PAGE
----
MEPs are pressuring the European Commission to propose new cyber crime rules on hacking vulnerabilities, encryption and information sharing between EU countries, ahead of a legal overhaul planned for September.
Member states should exchange “best practices” about circumventing encryption and invest more to protect critical infrastructure like energy and transport networks from cybersecurity attacks, according to a report that passed Tuesday (11 July) in the European Parliament’s Civil Liberties Committee (LIBE).
The report is not legally binding but outlines MEPs’ views on controversial cybersecurity issues that will be part of the Commission’s proposals this autumn. It was approved with 54 votes in favour, 4 against and 2 abstentions.
Greek New Democracy lawmaker Elissavet Vozemberg-Vrionidi (EPP), the author of the report, told MEPs before the vote that it would send a “very important political message”.
“The Internet goes faster than legislation so we have to try to work ahead of criminals,” Vozemberg-Vrionidi told EURACTIV.com.
Her report sets out measures for how the EU and national governments should respond to major cybersecurity attacks that “destabilise” societies, like the WannaCry attack in May that affected hospitals, train lines and internet networks across Europe. It also includes guidelines for how private companies should prevent crimes targeting internet-connected devices.
“The lines between cyber crime, cyber espionage, cyber warfare, cyber sabotage and cyber terrorism are becoming increasingly blurred,” the report says.
The European Commission will publish a new EU cyber security strategy in September that officials say is needed because the Internet of Things, the name for devices with internet connections, has grown quickly since the executive sealed its last EU-wide cyber security plan in 2013.
Other announcements planned for September include a new legal framework and budget for ENISA, the Athens-based EU cyber security agency, and an EU labelling system that ranks devices based on how strong their cyber security features are. All of those plans are underpinned by an overarching ambition to align how EU countries respond to growing cyber security threats.
Last year, the EU passed its first-ever piece of cybersecurity legislation, the network and information security directive. It requires critical infrastructure operators to report cyber security attacks to authorities and asks national watchdogs in EU countries to share information on threats. But EU officials say the directive still needs to be bolstered with more cyber security measures.
Vozemberg-Vrionidi’s report calls for businesses to inform authorities when they are hit with cyber security attacks, and to fix security failures. It also recommends a trust label for internet-connected devices as a voluntary measure. Commission Vice-President Andrus Ansip announced his labelling plan in May but did not specify whether it will be a voluntary or legally binding security certification scheme.
The Parliament report sets out some guidelines for how member states should respond to cyber security breaches and asks national governments to create rules detailing how they carry out their own offensive attacks. “Lawful hacking must be a measure of last resort,” it reads.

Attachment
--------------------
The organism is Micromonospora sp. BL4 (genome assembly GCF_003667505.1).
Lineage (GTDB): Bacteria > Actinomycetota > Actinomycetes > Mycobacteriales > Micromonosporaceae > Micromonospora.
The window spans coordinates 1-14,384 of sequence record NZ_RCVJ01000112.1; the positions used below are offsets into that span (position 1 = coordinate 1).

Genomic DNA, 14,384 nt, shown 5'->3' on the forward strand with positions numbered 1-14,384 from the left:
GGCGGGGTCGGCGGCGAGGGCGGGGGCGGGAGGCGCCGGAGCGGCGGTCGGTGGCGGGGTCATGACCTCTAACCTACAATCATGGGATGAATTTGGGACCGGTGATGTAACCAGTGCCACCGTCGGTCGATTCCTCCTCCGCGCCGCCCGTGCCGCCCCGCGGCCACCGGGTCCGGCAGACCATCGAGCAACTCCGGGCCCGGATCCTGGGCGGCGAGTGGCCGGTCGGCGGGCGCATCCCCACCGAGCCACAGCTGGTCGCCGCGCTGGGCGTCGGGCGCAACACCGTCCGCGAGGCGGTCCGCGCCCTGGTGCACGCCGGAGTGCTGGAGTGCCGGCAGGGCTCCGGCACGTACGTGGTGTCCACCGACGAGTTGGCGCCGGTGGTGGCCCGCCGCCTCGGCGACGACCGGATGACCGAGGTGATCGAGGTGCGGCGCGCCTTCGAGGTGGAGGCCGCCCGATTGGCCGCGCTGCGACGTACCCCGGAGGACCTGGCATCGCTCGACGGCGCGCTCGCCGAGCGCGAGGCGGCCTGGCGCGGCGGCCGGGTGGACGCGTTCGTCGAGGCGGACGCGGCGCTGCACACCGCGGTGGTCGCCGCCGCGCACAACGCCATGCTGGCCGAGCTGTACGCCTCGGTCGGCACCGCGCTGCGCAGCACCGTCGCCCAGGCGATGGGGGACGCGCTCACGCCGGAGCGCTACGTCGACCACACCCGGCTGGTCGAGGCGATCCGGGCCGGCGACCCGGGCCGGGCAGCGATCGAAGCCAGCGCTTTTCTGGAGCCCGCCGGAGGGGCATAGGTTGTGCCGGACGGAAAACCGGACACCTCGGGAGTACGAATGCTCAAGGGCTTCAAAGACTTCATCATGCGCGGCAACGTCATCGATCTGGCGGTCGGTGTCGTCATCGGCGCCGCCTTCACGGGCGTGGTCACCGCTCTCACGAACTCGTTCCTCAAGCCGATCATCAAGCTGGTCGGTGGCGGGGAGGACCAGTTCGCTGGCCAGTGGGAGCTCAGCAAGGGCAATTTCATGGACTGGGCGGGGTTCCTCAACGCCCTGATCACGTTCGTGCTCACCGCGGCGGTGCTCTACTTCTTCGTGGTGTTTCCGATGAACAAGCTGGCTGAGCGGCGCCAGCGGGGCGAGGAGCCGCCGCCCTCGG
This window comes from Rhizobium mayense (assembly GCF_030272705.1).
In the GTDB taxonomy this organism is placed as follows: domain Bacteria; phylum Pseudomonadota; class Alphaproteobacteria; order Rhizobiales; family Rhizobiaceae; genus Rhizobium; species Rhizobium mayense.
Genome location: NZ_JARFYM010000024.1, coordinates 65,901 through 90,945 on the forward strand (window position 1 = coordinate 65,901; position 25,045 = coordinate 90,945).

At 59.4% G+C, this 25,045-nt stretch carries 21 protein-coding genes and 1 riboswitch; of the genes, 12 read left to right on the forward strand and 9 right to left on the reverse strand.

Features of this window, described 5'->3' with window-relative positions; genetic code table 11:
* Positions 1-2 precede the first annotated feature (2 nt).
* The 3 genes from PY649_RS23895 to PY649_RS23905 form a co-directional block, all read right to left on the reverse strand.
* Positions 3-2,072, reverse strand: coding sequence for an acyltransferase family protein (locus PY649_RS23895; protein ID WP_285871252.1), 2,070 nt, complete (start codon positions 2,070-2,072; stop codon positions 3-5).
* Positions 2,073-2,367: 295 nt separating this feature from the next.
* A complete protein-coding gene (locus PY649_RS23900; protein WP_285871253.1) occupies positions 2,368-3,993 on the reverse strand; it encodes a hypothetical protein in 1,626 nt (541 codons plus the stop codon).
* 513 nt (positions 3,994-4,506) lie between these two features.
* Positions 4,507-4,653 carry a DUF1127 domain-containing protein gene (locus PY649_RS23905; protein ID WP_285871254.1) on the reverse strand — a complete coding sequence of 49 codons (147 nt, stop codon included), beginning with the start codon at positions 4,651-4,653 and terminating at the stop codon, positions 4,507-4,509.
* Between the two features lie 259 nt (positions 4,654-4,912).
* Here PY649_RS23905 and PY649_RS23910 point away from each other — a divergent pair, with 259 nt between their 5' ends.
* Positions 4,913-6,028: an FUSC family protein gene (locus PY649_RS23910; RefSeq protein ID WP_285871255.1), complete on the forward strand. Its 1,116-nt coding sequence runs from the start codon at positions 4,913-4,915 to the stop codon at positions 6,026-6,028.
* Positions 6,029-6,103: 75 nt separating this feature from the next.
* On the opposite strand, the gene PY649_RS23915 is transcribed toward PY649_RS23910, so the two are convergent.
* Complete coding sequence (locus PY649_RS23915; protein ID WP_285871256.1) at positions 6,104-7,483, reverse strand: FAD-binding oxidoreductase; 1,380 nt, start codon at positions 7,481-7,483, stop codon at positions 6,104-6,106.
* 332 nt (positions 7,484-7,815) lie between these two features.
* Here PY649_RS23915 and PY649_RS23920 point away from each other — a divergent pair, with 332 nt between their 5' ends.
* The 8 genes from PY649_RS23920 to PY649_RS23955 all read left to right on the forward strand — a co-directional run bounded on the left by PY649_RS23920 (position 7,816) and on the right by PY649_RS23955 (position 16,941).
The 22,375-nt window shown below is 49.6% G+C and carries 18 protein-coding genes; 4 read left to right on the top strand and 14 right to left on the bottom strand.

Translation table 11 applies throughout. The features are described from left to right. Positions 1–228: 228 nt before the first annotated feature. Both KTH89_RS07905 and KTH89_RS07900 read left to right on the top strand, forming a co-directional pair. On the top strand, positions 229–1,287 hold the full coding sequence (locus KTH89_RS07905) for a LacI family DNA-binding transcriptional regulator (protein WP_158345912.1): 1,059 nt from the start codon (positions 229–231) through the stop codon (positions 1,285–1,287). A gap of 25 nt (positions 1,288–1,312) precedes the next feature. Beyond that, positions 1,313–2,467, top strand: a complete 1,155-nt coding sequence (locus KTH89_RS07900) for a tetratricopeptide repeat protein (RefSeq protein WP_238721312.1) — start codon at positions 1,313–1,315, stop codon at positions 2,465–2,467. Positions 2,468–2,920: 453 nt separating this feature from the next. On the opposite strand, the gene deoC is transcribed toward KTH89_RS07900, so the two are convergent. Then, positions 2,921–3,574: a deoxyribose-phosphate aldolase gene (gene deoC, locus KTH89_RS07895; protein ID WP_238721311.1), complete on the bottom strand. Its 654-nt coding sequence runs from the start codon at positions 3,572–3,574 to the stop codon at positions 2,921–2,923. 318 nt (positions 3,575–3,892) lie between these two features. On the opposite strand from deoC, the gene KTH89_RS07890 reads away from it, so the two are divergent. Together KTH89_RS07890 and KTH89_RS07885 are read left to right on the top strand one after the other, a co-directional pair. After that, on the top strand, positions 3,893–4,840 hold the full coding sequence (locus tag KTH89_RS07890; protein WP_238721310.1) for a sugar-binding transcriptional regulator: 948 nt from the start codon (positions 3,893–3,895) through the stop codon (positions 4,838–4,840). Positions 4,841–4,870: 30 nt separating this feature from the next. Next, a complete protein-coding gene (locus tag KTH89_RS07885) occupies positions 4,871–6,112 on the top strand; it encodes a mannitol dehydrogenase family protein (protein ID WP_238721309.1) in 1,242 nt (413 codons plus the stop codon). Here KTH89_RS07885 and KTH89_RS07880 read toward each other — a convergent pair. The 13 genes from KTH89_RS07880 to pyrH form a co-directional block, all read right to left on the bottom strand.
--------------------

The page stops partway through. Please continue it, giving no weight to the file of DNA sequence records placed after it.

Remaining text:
An EU-wide legal approach to the Internet is “a matter of priority”, according to the report. Union legislation should help police access so-called e-evidence, or data from tech companies, even if it is stored in a different member state from where they are investigating. The Commission announced last month that it is drafting a legislative proposal on cross-border data access, separately from the cybersecurity announcements expected in September.
Vozemberg-Vrionidi’s resolution also asks national governments to share any plans they have for accessing encrypted data. The report does not suggest a legal solution for creating access. But it asks governments to promote “security measures” like encryption technology, while also referring to criminals’ “growing misuse” of encryption.
“It’s controversial among the political groups,” Vozemberg-Vrionidi said. “Encryption is very strong and very useful but on the other hand it’s the way some criminals find a weapon to enter cyberspace,” she added.
Ansip has insisted that there will not be an EU-wide law that could weaken encryption. Politicians across Europe have called for so-called backdoors to give police access to encrypted data. Critics and cyber security experts—including ENISA, the EU agency—argue that backdoors would only weaken a device or software’s security standard across the board and make it more vulnerable to attacks.
German Green MEP Jan Philipp Albrecht said Vozemberg-Vrionidi’s report references police access to data, but “this doesn’t mean you need to circumvent encryption by technological means or get the legal instruments to do that.”
“It means you have to discuss the question of how proportionate it is that if you get into one person’s device, you weaken the whole infrastructure,” Albrecht added.
Several MEPs from different political groups have pushed back against calls to weaken encryption technology. The European Parliament’s draft of the ePrivacy regulation, a law affecting telecoms services, specifies that “decryption, reverse engineering or monitoring of such communications shall be prohibited”. That bill is still in negotiations.